I’ll spare you the pain. After an hour, all of my rubber patches, 3/4 of the speedy patches, a weird sort of dance where I shook the pump at the tube whilst rotating around it. I gave up. There was no way of fixing this tube as each inflation simply increased the tears and lost me patches. I sat next to the bike looking down the tosspot’s driveway where I spotted five green bags full of grass. In another life I would have emptied them all over his drive and then entered his house and throttled him with the ruined tubes. But a moment of calm convinced me to be the better man and walk home with my tube between my legs (I don’t have a tail).
Feeling very sorry for myself I started to push the bike up the hill. It’s a very big hill nearly a mile long and the sun was out for once. Then another cyclist came hurtling down. My hopes were raised that they would stop and give me a tube, instead he waved. I was confused for a moment and then realised that he thought I was knackered and had got off for a push. How humiliating, and to make matters worse I was in my club kit thus letting the side down.
Typing this I struggle to believe what I did. But it clearly shows that cycling has now not only taken over my life, it’s made its way into my DNA. I picked up the bike and carried it the rest of the way to the top of the hill. I did this to remove any illusion that I’d got off and walked. This was a clear message to anyone passing and waving. This bloke would ride if he could, but his bike’s shagged. So instead he’s going to burn a few more calories with a carry.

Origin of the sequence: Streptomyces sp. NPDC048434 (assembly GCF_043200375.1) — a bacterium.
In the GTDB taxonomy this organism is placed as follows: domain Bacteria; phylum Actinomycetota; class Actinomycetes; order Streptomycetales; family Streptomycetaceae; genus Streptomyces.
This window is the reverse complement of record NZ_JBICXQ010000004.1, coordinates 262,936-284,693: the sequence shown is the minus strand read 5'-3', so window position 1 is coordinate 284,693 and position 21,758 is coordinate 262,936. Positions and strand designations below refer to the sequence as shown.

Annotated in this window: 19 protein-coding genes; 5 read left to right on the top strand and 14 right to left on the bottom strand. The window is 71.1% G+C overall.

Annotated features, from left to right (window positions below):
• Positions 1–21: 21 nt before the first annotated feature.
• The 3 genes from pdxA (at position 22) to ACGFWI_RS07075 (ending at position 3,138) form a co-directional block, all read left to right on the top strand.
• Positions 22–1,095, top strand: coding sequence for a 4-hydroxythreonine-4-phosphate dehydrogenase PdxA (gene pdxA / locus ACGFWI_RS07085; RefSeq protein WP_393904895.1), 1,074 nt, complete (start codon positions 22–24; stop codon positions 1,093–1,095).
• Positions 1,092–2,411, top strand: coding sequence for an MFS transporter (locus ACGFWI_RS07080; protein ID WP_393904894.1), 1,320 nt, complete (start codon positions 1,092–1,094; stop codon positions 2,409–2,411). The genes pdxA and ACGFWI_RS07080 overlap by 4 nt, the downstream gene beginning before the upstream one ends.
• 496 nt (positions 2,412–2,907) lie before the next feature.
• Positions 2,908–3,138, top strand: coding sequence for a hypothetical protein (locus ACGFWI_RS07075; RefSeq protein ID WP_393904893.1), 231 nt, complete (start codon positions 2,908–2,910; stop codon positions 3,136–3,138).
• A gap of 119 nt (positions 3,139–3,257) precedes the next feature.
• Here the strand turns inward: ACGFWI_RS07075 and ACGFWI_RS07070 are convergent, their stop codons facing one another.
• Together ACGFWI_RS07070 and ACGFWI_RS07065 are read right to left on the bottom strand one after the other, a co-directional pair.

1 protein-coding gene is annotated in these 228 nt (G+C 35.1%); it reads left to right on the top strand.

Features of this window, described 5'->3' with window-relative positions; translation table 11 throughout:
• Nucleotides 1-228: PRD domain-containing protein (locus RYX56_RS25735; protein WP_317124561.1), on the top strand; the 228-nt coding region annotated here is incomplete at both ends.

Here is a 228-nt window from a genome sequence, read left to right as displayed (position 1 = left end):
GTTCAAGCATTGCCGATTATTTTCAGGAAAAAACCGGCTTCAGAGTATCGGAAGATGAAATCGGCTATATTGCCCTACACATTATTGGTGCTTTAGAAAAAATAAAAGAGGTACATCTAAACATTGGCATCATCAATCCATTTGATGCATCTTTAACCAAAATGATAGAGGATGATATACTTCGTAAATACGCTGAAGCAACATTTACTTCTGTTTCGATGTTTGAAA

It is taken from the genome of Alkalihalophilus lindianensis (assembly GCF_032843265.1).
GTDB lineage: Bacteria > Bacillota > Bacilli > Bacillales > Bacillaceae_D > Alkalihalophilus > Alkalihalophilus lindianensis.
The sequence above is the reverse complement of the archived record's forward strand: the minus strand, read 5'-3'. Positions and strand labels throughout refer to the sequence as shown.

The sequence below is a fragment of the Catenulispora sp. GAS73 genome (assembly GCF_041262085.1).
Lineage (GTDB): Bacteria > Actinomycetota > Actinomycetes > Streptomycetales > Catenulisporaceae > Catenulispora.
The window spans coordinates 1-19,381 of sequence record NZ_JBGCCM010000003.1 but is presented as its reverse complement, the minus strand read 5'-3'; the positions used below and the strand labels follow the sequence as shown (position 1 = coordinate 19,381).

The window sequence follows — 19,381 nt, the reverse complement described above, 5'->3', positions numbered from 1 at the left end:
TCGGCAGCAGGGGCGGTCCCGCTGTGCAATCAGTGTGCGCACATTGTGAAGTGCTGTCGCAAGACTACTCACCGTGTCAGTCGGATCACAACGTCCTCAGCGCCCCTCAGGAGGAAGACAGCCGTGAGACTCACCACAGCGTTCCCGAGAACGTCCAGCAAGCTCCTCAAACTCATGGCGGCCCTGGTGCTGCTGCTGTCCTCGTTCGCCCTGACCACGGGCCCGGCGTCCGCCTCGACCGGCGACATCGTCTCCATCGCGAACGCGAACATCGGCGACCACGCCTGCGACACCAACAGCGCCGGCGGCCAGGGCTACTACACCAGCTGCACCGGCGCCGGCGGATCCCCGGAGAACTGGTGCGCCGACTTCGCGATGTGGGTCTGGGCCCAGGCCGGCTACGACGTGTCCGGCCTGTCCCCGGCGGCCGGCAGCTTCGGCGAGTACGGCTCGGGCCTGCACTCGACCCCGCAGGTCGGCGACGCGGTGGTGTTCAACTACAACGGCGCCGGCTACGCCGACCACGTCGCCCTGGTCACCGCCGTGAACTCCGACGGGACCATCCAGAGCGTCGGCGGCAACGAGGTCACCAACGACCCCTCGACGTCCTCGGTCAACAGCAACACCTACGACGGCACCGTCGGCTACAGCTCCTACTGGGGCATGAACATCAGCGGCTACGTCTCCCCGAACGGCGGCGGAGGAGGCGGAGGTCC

Five miles and a few hours later I was back at base. The legs felt decidedly odd as SPD-SL cleats make you walk funny and five miles of walking funny hurts a lot. I was also smarting after having to walk the gauntlet of Brixham’s finest hoodies who took a keen interest in my blue and orange lycra and could apparently see my willy. Which makes a change, I did say the sun was out.
Fortunately the tyres were intact and I was able to replace the tubes for Saturday’s photo shoot. This went surprisingly well and another chapter is in the photographic bag (I hope). I even managed to alienate someone whilst take piccies. On Dartmeet hill I set up the camera and rode up and down a few times to try and capture the steepness of the hill. The lady in the photo below was clearly not impressed, mainly because she was completely wasted after trying and failing in the first fifty metres of the hill. But what wound her up the most was the idiot sat by the camera tapping his fingers and hoping she would get a move on out of shot. I bet she’s a gardener as well.
Dave, August 12th 2012